IMC 2012: Sessions

Session 513: Reception and Condemnation of Rules in Medical and Physical Rules

Tuesday 10 July 2012, 09.00-10.30

Moderator/Chair:Wendy J. Turner, Department of History, Anthropology & Philosophy, Augusta State University, Georgia
Paper 513-aThe Ever-Lasting Rules of Death?: The Reception and Adaptation of the Pseudo-Hyppocratic Capsula Eburnea in German Medical Literature
(Language: English)
Chiara Benati, Università degli Studi di Genova
Index terms: Language and Literature - German, Medicine
Paper 513-bLa condena del sistema físico aristotélico en el Syllabus de 1277
(Language: Español)
Ana María Carmen Minecan, Department of the History of Philosophy, Universidad Complutense de Madrid
Index terms: Philosophy, Science, Teaching the Middle Ages
Paper 513-cLicit Medicine or Pythagorean Necromancy?: The Legal Context of the 'Sphere of Life and Death' in Late Medieval England
(Language: English)
Joanne Edge, Department of History, Royal Holloway, University of London
Index terms: Canon Law, Medicine, Science

Paper -a:
The so-called Capsula eburnea (also known as Secreta Hippocratis, Analogius Hippocratis or Prognostica Democriti) is a late antique short treatise dealing with cutaneous eruptions as prognostic signs, which enjoyed wide popularity throughout the Middle Ages. In Europe, this collection of prognostic rules has come down to us in Old French, Middle English, Dutch, High and Low German versions.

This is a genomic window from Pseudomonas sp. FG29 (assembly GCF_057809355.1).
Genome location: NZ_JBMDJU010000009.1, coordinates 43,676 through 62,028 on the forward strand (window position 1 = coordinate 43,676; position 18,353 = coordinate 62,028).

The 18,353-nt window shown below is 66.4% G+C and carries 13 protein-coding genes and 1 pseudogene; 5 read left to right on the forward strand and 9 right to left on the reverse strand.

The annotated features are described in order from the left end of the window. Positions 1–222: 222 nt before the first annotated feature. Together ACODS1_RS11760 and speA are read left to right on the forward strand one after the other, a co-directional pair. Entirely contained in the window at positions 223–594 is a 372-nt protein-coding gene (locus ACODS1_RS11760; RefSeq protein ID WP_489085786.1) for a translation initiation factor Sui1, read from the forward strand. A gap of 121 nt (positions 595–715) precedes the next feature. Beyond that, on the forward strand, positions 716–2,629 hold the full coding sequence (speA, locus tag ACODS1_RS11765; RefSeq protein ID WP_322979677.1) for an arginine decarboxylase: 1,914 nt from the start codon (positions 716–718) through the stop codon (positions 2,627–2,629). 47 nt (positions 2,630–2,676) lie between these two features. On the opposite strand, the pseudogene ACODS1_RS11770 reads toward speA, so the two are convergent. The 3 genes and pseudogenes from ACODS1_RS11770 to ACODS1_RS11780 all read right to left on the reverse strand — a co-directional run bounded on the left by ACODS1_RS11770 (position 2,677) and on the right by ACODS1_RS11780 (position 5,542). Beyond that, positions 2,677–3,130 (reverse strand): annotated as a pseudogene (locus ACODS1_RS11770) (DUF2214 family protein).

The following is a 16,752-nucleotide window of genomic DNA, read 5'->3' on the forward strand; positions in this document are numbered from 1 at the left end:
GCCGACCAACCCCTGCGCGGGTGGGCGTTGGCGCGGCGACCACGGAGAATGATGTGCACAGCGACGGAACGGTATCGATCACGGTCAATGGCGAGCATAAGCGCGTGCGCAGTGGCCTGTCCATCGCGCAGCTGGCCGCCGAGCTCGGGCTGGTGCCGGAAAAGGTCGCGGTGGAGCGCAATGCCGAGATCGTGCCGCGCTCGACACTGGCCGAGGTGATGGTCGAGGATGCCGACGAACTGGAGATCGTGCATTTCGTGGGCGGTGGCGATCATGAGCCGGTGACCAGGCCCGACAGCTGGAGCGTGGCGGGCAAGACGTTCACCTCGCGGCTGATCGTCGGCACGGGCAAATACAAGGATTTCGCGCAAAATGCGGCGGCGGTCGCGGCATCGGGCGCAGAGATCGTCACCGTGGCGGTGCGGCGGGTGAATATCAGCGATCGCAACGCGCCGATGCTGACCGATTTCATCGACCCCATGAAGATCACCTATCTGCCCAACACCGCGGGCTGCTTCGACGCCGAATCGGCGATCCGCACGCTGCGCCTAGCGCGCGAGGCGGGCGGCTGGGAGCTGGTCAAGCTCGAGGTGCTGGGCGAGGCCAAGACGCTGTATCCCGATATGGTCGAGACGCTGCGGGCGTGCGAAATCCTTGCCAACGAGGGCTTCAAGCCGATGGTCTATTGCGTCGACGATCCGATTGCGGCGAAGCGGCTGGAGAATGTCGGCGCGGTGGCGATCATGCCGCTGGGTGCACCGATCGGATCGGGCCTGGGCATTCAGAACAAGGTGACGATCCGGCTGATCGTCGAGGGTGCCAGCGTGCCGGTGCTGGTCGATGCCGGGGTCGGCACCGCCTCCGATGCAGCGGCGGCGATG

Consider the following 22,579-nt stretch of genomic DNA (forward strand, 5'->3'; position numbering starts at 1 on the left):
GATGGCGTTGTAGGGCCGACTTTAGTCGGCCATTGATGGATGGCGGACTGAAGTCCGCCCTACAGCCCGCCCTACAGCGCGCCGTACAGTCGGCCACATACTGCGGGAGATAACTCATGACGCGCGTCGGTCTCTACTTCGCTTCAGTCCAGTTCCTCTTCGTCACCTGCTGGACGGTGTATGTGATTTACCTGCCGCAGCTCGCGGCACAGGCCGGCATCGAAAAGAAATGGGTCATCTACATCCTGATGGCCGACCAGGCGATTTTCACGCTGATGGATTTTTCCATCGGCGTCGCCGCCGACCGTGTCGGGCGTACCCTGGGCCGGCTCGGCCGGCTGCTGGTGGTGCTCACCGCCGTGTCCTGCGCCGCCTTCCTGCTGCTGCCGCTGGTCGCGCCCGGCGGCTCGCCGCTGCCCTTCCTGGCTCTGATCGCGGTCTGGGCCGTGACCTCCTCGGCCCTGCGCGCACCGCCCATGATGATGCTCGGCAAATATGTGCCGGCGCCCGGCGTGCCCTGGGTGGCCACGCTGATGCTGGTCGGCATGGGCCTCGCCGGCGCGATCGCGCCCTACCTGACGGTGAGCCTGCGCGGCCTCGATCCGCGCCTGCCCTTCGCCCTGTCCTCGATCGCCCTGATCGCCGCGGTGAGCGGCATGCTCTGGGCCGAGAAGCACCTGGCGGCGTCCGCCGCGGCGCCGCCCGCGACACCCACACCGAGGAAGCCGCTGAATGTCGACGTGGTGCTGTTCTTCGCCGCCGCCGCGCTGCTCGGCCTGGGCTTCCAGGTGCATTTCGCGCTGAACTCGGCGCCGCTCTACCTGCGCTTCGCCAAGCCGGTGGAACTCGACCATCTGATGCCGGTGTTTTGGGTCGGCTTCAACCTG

In this paper, I’ll concentrate on the reception of the text within both the High and the Low German language areas, where the Capsula eburnea was repeatedly translated, adapted and integrated into larger medical compendia, such as Ortolf von Baierland’s Arzneibuch or the Düdeschen Arstedie.

Paper -b:
This paper deals with the analysis of five fundamental principles of Aristotelian physical system contained in Etienne Tempier’s condemnations of 1277: Eternity of the world, collected in 47 of the 219 convictions, the non vacuum collected in the sentence 49 (66), the finitude of the world, collected in the convictions 147(17) and 29 (26), the uniqueness of the world in the sentence 34 (27) and the necessitarianism reflected in the sentence number 21 (102). The goal of this paper is to present a pivotal moment in the process of assimilation of Aristotelian physics texts in the Western Europe paying attention to the points of collision with Christian orthodoxy and to the solutions offered by the main thinkers who attempted its integration.

Paper -c:
The Sphere is an onomancy – a divinatory device claiming to predict life or death by taking the letters of a patient’s name, adding together their numerical values, adding astrological data, and dividing by 30 (or 29) to reach a remainder which gives the answer.

Divination was condemned in the Middle Ages as it usurped divine providence and the idea of free will, and the use of a Sphere was specifically censured in Gratian’s Decretum. But we also know that learned physicians were interested in, and probably used the Sphere. I will demonstrate the reasons for this paradox by providing an overview of canon law on divination, a summary of the unique history of the Sphere, and an examination of the manuscript context of several of these devices.